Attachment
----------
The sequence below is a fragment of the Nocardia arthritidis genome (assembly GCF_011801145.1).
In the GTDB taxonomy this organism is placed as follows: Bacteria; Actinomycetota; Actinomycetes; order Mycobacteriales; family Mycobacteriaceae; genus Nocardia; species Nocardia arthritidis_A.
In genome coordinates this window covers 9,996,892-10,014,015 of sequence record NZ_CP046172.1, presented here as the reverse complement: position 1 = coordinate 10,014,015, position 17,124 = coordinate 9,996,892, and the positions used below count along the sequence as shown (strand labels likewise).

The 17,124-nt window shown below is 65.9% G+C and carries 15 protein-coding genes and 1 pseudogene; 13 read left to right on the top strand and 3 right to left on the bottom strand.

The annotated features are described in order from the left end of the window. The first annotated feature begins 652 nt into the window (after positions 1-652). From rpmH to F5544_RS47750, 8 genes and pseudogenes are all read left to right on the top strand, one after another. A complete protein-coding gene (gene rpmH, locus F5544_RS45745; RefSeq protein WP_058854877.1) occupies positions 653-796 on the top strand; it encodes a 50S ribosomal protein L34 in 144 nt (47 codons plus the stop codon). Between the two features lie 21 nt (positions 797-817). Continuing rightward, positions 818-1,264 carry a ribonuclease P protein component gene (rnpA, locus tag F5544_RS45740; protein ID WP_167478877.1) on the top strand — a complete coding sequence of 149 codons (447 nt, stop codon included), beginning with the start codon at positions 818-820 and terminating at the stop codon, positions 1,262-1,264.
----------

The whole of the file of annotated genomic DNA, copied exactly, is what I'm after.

The sequence below is a fragment of the Nocardia arthritidis genome (assembly GCF_011801145.1).
In the GTDB taxonomy this organism is placed as follows: Bacteria; Actinomycetota; Actinomycetes; order Mycobacteriales; family Mycobacteriaceae; genus Nocardia; species Nocardia arthritidis_A.
In genome coordinates this window covers 9,996,892-10,014,015 of sequence record NZ_CP046172.1, presented here as the reverse complement: position 1 = coordinate 10,014,015, position 17,124 = coordinate 9,996,892, and the positions used below count along the sequence as shown (strand labels likewise).

The 17,124-nt window shown below is 65.9% G+C and carries 15 protein-coding genes and 1 pseudogene; 13 read left to right on the top strand and 3 right to left on the bottom strand.

The annotated features are described in order from the left end of the window. The first annotated feature begins 652 nt into the window (after positions 1-652). From rpmH to F5544_RS47750, 8 genes and pseudogenes are all read left to right on the top strand, one after another. A complete protein-coding gene (gene rpmH, locus F5544_RS45745; RefSeq protein WP_058854877.1) occupies positions 653-796 on the top strand; it encodes a 50S ribosomal protein L34 in 144 nt (47 codons plus the stop codon). Between the two features lie 21 nt (positions 797-817). Continuing rightward, positions 818-1,264 carry a ribonuclease P protein component gene (rnpA, locus tag F5544_RS45740; protein ID WP_167478877.1) on the top strand — a complete coding sequence of 149 codons (447 nt, stop codon included), beginning with the start codon at positions 818-820 and terminating at the stop codon, positions 1,262-1,264.